With seismic stations finally in place up and down the Pacific Northwest, Seattle and the state of Washington, along with Oregon can now join California in providing early warnings for earthquakes. The ShakeAlert system will go live here by May.
The state will mark the important step in completing a West Coast early warning network with a ShakeAlert test Thursday:
Residents in King, Pierce and Thurston counties have a chance to test out the state’s emerging ShakeAlert® Earthquake Early Warning system this Thursday by opting into a Wireless Emergency Alert (WEA) test.
The demonstration will be done at 11 a.m., Feb. 25. To receive the test message, you need to be physically located in King, Pierce or Thurston counties, have a WEA 2.0 or 3.0 capable device that is powered on and have OPTED IN to receive WEA test messages.
For Apple iPhones, you will need to Dial *5005*25371# and tap the call button. You’ll get an alert that says, “Test Alerts Enabled.” For newer Android devices, opting into WEA test messages may vary. It’s recommended you use the search function in the Settings app to find Emergency Alerts. You can find some instructional videos and more details at mil.wa.gov/alerts.
February 28th is the 20th anniversary of the M 6.8 Nisqually earthquake. “Had the Earthquake Early Warning system been in place at the time, models show those in Seattle on Feb. 28, 2001 may have received about a 10-second warning before shaking arrived at their location,” the announcement of Thursday’s test reads. “This doesn’t sound like much time, but it’s more than enough warning to take protective actions such as drop, cover and hold on.”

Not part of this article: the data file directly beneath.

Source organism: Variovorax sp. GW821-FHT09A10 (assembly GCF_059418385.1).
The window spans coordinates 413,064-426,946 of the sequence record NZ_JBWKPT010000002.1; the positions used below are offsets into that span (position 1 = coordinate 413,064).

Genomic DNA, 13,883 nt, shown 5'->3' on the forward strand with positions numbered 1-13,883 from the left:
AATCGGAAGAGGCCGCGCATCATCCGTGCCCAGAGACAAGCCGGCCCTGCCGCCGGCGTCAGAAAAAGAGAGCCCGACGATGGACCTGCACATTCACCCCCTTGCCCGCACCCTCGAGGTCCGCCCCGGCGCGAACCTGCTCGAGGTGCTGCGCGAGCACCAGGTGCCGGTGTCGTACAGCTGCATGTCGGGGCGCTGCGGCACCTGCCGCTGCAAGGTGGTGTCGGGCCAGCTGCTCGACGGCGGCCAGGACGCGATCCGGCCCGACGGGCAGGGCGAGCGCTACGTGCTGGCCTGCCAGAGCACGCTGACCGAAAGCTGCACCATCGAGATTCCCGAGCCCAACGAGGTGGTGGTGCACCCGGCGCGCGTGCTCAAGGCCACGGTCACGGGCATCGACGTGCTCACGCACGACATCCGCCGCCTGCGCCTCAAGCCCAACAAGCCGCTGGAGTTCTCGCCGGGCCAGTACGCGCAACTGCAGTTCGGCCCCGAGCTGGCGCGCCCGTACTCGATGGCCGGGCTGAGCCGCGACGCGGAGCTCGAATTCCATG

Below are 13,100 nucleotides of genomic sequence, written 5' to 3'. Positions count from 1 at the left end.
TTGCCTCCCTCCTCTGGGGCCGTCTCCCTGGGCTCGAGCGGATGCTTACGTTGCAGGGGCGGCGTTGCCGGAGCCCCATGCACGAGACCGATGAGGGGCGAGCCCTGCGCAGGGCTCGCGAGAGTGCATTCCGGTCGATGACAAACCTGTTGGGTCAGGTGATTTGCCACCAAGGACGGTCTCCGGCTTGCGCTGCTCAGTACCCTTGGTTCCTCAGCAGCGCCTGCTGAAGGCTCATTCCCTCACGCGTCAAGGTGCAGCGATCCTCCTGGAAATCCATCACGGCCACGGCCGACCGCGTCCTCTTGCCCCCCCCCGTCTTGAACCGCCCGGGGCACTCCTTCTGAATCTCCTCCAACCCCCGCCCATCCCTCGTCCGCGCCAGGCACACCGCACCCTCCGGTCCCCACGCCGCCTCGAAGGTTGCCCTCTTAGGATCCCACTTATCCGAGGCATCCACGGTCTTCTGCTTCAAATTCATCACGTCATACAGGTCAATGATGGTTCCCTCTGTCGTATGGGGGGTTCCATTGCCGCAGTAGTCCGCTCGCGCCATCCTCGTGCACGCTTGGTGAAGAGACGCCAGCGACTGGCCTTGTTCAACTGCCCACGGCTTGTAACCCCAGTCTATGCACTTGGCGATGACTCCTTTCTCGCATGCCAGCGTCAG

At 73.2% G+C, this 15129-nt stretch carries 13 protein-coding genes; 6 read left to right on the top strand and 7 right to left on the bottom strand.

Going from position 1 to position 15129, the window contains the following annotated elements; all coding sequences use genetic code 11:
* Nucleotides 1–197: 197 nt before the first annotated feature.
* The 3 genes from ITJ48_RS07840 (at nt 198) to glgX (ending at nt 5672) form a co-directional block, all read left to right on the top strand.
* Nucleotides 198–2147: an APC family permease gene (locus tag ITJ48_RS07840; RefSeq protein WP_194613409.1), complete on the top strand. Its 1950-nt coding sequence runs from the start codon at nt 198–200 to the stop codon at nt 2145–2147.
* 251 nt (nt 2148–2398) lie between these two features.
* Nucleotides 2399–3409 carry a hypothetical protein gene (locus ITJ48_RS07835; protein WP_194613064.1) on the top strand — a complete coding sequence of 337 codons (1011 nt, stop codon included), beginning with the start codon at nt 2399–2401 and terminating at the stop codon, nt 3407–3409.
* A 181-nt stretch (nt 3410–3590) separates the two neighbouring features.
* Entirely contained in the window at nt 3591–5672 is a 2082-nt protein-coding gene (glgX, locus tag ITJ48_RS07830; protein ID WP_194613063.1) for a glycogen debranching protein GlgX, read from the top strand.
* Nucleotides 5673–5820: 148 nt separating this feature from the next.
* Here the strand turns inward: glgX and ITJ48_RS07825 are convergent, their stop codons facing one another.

CHS reported in August 2019 on the West Coast’s need and slow start on an early warning system and key federal funding secured for the installation of hundreds of seismic sensors. That summer was also the last time an earthquake made the CHS headlines. That July, a 4.6 magnitude earthquake rumbled from near Monroe early on a Friday morning, shaking buildings to the southwest around Seattle while most of Capitol Hill slept through the ride.
While Seattle is still largely unprepared for the “big one,” the city does know more about how much it would cost to retrofit its thousands of unreinforced masonry buildings. A new plan, meanwhile, will test a solar microgrid system at Capitol Hill’s Miller Community Center that is designed to give the facility greater resiliency in the event of natural disasters and the Hill’s Lowell Elementary School received a $260,000 seismic retrofit.
Since 2001’s Nisqually quake, many buildings have been reinforced like the Piston and Ring preservation-friendly development. Here’s a look at how Capitol Hill’s greatest old buildings stand up, with elegance, to earthquakes.
In recent years, Seattle officials have shifted advice for city dwellers for being prepared for the next big quake from having enough supplies for three days to “a more realistic” seven to ten days. Kits should include one gallon of water per person per day, food, a light source, and a first aid kit.